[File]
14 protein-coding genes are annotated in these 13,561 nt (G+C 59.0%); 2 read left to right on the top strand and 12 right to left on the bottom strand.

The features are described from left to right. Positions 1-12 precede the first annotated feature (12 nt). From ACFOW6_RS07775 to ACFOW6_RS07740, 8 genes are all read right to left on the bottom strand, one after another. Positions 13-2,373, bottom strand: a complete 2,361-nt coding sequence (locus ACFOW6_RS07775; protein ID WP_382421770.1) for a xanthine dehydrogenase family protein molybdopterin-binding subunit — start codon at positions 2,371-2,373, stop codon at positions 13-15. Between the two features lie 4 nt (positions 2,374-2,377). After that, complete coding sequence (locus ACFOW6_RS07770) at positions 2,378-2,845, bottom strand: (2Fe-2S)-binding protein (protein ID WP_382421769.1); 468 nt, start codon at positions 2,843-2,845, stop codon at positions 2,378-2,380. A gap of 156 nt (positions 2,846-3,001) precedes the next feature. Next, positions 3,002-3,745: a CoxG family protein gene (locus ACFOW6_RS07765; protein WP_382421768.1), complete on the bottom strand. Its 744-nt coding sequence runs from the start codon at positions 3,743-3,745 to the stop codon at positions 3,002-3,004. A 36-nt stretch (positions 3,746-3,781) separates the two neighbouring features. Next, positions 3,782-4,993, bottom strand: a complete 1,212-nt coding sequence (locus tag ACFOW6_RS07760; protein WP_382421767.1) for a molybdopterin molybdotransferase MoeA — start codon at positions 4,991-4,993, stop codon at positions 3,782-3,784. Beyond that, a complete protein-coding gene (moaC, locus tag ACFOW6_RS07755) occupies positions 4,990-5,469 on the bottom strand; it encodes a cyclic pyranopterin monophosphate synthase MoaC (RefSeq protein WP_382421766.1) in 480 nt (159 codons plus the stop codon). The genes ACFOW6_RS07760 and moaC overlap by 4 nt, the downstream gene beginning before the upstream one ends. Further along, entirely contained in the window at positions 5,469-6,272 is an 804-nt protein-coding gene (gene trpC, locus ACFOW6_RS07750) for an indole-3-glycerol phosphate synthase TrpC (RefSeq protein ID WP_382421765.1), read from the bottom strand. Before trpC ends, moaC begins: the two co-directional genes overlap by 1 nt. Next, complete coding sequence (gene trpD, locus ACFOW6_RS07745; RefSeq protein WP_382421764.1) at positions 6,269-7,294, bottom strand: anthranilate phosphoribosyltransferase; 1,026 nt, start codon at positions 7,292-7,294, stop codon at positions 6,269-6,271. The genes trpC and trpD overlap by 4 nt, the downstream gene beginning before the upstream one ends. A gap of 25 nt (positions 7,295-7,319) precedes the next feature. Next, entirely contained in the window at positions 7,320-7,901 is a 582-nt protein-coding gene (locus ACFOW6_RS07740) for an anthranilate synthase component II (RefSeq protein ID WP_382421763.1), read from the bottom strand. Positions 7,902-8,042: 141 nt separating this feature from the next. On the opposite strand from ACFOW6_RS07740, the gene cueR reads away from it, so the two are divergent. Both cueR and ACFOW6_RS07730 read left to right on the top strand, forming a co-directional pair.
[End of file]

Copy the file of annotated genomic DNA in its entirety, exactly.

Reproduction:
14 protein-coding genes are annotated in these 13,561 nt (G+C 59.0%); 2 read left to right on the top strand and 12 right to left on the bottom strand.

The features are described from left to right. Positions 1-12 precede the first annotated feature (12 nt). From ACFOW6_RS07775 to ACFOW6_RS07740, 8 genes are all read right to left on the bottom strand, one after another. Positions 13-2,373, bottom strand: a complete 2,361-nt coding sequence (locus ACFOW6_RS07775; protein ID WP_382421770.1) for a xanthine dehydrogenase family protein molybdopterin-binding subunit — start codon at positions 2,371-2,373, stop codon at positions 13-15. Between the two features lie 4 nt (positions 2,374-2,377). After that, complete coding sequence (locus ACFOW6_RS07770) at positions 2,378-2,845, bottom strand: (2Fe-2S)-binding protein (protein ID WP_382421769.1); 468 nt, start codon at positions 2,843-2,845, stop codon at positions 2,378-2,380. A gap of 156 nt (positions 2,846-3,001) precedes the next feature. Next, positions 3,002-3,745: a CoxG family protein gene (locus ACFOW6_RS07765; protein WP_382421768.1), complete on the bottom strand. Its 744-nt coding sequence runs from the start codon at positions 3,743-3,745 to the stop codon at positions 3,002-3,004. A 36-nt stretch (positions 3,746-3,781) separates the two neighbouring features. Next, positions 3,782-4,993, bottom strand: a complete 1,212-nt coding sequence (locus tag ACFOW6_RS07760; protein WP_382421767.1) for a molybdopterin molybdotransferase MoeA — start codon at positions 4,991-4,993, stop codon at positions 3,782-3,784. Beyond that, a complete protein-coding gene (moaC, locus tag ACFOW6_RS07755) occupies positions 4,990-5,469 on the bottom strand; it encodes a cyclic pyranopterin monophosphate synthase MoaC (RefSeq protein WP_382421766.1) in 480 nt (159 codons plus the stop codon). The genes ACFOW6_RS07760 and moaC overlap by 4 nt, the downstream gene beginning before the upstream one ends. Further along, entirely contained in the window at positions 5,469-6,272 is an 804-nt protein-coding gene (gene trpC, locus ACFOW6_RS07750) for an indole-3-glycerol phosphate synthase TrpC (RefSeq protein ID WP_382421765.1), read from the bottom strand. Before trpC ends, moaC begins: the two co-directional genes overlap by 1 nt. Next, complete coding sequence (gene trpD, locus ACFOW6_RS07745; RefSeq protein WP_382421764.1) at positions 6,269-7,294, bottom strand: anthranilate phosphoribosyltransferase; 1,026 nt, start codon at positions 7,292-7,294, stop codon at positions 6,269-6,271. The genes trpC and trpD overlap by 4 nt, the downstream gene beginning before the upstream one ends. A gap of 25 nt (positions 7,295-7,319) precedes the next feature. Next, entirely contained in the window at positions 7,320-7,901 is a 582-nt protein-coding gene (locus ACFOW6_RS07740) for an anthranilate synthase component II (RefSeq protein ID WP_382421763.1), read from the bottom strand. Positions 7,902-8,042: 141 nt separating this feature from the next. On the opposite strand from ACFOW6_RS07740, the gene cueR reads away from it, so the two are divergent. Both cueR and ACFOW6_RS07730 read left to right on the top strand, forming a co-directional pair.